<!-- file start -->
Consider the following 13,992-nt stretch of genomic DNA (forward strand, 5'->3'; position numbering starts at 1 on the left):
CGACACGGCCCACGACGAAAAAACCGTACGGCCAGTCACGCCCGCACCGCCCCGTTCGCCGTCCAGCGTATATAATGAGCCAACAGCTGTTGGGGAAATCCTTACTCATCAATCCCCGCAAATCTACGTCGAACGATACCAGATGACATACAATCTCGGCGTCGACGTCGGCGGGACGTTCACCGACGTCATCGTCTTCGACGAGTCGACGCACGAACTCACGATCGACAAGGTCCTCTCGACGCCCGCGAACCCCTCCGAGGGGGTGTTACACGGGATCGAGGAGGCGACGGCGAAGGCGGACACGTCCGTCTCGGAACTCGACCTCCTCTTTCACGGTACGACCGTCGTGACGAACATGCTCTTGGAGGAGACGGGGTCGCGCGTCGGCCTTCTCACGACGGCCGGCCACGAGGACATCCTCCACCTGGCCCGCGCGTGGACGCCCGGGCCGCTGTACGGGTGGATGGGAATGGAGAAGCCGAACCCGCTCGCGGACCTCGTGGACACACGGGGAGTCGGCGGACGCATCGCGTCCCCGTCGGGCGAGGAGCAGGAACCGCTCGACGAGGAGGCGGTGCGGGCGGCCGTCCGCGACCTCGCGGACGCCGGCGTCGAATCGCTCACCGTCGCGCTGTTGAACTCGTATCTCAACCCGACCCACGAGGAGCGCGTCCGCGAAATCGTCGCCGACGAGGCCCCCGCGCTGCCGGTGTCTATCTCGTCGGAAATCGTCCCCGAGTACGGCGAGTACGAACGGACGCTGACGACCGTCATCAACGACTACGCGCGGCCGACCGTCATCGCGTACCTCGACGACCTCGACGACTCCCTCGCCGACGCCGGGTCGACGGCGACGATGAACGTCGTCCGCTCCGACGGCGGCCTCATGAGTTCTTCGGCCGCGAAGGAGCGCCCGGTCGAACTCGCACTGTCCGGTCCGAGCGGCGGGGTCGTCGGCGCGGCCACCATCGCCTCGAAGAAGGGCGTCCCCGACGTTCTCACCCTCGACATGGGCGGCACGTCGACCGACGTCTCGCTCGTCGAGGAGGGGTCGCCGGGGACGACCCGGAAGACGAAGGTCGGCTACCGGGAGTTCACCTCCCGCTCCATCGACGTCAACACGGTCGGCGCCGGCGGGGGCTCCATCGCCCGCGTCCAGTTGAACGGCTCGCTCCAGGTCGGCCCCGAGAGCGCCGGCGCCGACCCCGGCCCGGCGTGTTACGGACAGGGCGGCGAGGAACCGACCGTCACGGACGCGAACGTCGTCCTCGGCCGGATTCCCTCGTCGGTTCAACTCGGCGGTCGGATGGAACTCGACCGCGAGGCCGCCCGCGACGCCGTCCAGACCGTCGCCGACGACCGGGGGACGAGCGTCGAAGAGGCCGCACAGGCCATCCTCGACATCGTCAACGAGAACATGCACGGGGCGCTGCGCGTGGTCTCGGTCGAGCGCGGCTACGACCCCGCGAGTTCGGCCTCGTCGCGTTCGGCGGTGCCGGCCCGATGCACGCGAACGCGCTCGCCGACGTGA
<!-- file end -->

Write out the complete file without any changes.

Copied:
Consider the following 13,992-nt stretch of genomic DNA (forward strand, 5'->3'; position numbering starts at 1 on the left):
CGACACGGCCCACGACGAAAAAACCGTACGGCCAGTCACGCCCGCACCGCCCCGTTCGCCGTCCAGCGTATATAATGAGCCAACAGCTGTTGGGGAAATCCTTACTCATCAATCCCCGCAAATCTACGTCGAACGATACCAGATGACATACAATCTCGGCGTCGACGTCGGCGGGACGTTCACCGACGTCATCGTCTTCGACGAGTCGACGCACGAACTCACGATCGACAAGGTCCTCTCGACGCCCGCGAACCCCTCCGAGGGGGTGTTACACGGGATCGAGGAGGCGACGGCGAAGGCGGACACGTCCGTCTCGGAACTCGACCTCCTCTTTCACGGTACGACCGTCGTGACGAACATGCTCTTGGAGGAGACGGGGTCGCGCGTCGGCCTTCTCACGACGGCCGGCCACGAGGACATCCTCCACCTGGCCCGCGCGTGGACGCCCGGGCCGCTGTACGGGTGGATGGGAATGGAGAAGCCGAACCCGCTCGCGGACCTCGTGGACACACGGGGAGTCGGCGGACGCATCGCGTCCCCGTCGGGCGAGGAGCAGGAACCGCTCGACGAGGAGGCGGTGCGGGCGGCCGTCCGCGACCTCGCGGACGCCGGCGTCGAATCGCTCACCGTCGCGCTGTTGAACTCGTATCTCAACCCGACCCACGAGGAGCGCGTCCGCGAAATCGTCGCCGACGAGGCCCCCGCGCTGCCGGTGTCTATCTCGTCGGAAATCGTCCCCGAGTACGGCGAGTACGAACGGACGCTGACGACCGTCATCAACGACTACGCGCGGCCGACCGTCATCGCGTACCTCGACGACCTCGACGACTCCCTCGCCGACGCCGGGTCGACGGCGACGATGAACGTCGTCCGCTCCGACGGCGGCCTCATGAGTTCTTCGGCCGCGAAGGAGCGCCCGGTCGAACTCGCACTGTCCGGTCCGAGCGGCGGGGTCGTCGGCGCGGCCACCATCGCCTCGAAGAAGGGCGTCCCCGACGTTCTCACCCTCGACATGGGCGGCACGTCGACCGACGTCTCGCTCGTCGAGGAGGGGTCGCCGGGGACGACCCGGAAGACGAAGGTCGGCTACCGGGAGTTCACCTCCCGCTCCATCGACGTCAACACGGTCGGCGCCGGCGGGGGCTCCATCGCCCGCGTCCAGTTGAACGGCTCGCTCCAGGTCGGCCCCGAGAGCGCCGGCGCCGACCCCGGCCCGGCGTGTTACGGACAGGGCGGCGAGGAACCGACCGTCACGGACGCGAACGTCGTCCTCGGCCGGATTCCCTCGTCGGTTCAACTCGGCGGTCGGATGGAACTCGACCGCGAGGCCGCCCGCGACGCCGTCCAGACCGTCGCCGACGACCGGGGGACGAGCGTCGAAGAGGCCGCACAGGCCATCCTCGACATCGTCAACGAGAACATGCACGGGGCGCTGCGCGTGGTCTCGGTCGAGCGCGGCTACGACCCCGCGAGTTCGGCCTCGTCGCGTTCGGCGGTGCCGGCCCGATGCACGCGAACGCGCTCGCCGACGTGA